On June 13, 2019, in the case of Gonzalez v. Johnson (2018-SC-000224-DG), the Kentucky Supreme Court issued an opinion in which it held that an officer can be liable to a third party struck by a fleeing suspect as a result of a negligent pursuit. Juries are now free to determine whether a pursuing officer’s actions were negligent, specifically whether the officer’s actions were a substantial factor in causing injury to the third party.
This opinion overruled the longstanding per se rule that a police officer’s actions could never be the cause of damages suffered by a third party created in Chambers v. Ideal Milk Co. In overturning this precedent, the Court emphasized that Kentucky has since adopted the “substantial factor” test for legal causation and has adopted the doctrine of comparative fault. The Court reasoned that the per se rule was decided in a time when blame could only reside with one party, and with the adoption of the “substantial factor” test and comparative fault, the per se rule should no longer exist.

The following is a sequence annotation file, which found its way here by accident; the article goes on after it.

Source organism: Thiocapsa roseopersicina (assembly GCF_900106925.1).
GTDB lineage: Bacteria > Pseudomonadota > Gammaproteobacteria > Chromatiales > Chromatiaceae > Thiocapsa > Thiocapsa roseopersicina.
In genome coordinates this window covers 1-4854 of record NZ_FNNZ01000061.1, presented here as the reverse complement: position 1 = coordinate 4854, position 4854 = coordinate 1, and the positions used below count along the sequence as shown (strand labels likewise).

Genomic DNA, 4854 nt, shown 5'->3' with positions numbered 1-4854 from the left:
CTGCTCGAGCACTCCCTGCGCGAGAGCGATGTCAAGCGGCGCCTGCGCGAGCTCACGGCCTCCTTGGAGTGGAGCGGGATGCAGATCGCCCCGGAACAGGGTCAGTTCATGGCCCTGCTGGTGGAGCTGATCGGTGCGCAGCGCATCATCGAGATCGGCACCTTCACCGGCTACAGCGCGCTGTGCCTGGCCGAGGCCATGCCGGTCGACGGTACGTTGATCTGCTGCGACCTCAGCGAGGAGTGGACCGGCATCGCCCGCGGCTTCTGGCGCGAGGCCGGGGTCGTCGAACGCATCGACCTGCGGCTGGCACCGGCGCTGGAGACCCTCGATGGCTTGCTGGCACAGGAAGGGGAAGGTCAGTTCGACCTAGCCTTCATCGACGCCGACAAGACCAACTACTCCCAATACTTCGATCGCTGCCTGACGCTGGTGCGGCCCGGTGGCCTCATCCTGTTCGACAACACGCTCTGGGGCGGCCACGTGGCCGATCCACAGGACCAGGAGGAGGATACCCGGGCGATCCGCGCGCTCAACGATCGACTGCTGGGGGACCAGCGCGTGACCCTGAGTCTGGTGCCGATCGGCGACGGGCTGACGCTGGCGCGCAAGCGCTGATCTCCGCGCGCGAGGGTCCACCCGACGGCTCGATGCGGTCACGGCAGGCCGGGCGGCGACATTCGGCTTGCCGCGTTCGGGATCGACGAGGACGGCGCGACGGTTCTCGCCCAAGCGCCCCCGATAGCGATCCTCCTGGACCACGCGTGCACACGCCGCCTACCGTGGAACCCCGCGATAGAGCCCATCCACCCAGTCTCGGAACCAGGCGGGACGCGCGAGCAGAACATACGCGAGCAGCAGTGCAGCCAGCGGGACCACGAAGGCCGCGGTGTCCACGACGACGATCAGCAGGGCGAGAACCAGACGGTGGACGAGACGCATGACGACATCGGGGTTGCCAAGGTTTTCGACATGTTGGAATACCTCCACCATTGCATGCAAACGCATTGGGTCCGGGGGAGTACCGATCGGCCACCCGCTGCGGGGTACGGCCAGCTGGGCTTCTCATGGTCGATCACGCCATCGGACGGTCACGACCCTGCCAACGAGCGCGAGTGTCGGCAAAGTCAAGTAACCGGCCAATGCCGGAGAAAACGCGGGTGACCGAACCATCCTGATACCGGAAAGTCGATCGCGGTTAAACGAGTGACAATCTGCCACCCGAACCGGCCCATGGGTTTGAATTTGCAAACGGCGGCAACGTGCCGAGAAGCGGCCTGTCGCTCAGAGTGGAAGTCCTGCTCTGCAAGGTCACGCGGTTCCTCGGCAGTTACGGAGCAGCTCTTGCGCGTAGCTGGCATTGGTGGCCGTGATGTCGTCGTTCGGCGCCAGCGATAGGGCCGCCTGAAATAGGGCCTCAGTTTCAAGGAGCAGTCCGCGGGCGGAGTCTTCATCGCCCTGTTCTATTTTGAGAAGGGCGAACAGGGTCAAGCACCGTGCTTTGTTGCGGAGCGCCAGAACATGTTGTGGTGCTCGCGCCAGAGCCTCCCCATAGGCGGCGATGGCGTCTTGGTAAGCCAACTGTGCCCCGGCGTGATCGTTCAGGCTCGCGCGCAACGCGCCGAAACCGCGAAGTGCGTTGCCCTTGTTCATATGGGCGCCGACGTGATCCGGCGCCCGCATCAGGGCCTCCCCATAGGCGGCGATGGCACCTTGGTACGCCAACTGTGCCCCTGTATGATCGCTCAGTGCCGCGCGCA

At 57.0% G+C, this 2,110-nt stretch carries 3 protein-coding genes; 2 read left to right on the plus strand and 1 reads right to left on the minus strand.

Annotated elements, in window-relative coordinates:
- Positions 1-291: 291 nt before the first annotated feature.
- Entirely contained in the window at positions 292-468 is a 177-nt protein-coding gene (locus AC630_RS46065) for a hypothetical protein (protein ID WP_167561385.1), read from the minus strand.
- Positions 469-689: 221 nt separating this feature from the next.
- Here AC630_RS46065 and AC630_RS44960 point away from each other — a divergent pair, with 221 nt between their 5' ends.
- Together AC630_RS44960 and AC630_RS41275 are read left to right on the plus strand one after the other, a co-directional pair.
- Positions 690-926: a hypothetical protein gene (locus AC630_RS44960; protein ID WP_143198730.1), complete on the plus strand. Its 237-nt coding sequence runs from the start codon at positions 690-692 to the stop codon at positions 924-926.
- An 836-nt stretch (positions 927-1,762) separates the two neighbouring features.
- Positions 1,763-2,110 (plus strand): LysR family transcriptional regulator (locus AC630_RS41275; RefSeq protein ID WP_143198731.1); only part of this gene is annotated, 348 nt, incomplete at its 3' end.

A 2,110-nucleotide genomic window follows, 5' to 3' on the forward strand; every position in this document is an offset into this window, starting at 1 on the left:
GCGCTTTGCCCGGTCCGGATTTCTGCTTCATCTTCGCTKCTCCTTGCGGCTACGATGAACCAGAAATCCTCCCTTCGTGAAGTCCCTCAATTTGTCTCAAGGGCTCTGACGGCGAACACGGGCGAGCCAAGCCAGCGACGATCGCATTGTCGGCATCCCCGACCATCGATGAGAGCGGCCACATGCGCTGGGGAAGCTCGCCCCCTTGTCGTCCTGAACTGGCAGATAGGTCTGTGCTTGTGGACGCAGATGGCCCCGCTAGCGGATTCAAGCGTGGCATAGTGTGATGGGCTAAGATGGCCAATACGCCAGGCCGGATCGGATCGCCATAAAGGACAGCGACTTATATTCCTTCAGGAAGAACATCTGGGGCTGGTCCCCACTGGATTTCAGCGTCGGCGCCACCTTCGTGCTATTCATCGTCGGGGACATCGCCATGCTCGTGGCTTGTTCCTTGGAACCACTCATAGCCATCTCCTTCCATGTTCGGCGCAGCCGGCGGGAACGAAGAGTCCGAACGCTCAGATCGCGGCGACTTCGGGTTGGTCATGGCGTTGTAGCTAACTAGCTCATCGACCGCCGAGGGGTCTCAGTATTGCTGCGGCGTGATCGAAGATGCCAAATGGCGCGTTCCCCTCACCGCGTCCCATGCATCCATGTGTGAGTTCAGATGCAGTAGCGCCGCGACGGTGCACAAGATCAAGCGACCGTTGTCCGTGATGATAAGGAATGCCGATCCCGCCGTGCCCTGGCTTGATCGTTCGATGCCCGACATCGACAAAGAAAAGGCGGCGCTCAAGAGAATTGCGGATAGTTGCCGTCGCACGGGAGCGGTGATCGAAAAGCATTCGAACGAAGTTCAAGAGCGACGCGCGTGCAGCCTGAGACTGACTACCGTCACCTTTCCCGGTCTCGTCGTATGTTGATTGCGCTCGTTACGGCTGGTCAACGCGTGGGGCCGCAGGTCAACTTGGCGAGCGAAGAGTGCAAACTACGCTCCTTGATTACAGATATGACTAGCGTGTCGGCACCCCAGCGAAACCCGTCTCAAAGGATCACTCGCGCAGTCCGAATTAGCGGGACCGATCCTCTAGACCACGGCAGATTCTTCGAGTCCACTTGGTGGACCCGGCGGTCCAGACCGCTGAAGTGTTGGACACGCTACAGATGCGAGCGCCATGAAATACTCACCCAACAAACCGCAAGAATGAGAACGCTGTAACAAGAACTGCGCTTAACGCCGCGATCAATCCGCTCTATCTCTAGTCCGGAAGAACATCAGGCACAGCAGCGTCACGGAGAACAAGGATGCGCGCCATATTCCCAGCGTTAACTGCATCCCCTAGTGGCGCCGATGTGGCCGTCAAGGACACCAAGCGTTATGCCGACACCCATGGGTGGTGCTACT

The Court points to the change in relevant statutory language as well, noting that the duty of care owed to the public at large by pursuing officers is that of due regard in accordance with KRS 189.940.
It remains important for insurers to retain experienced defense attorneys to navigate this area of the law. If you are an insurance provider, and would like to know more about officer’s liability to third parties injured in pursuits, contact our office at 859.422.6000.
This article was authored by WHT attorney Max Smith. To learn more about Max and his practice, please visit his bio.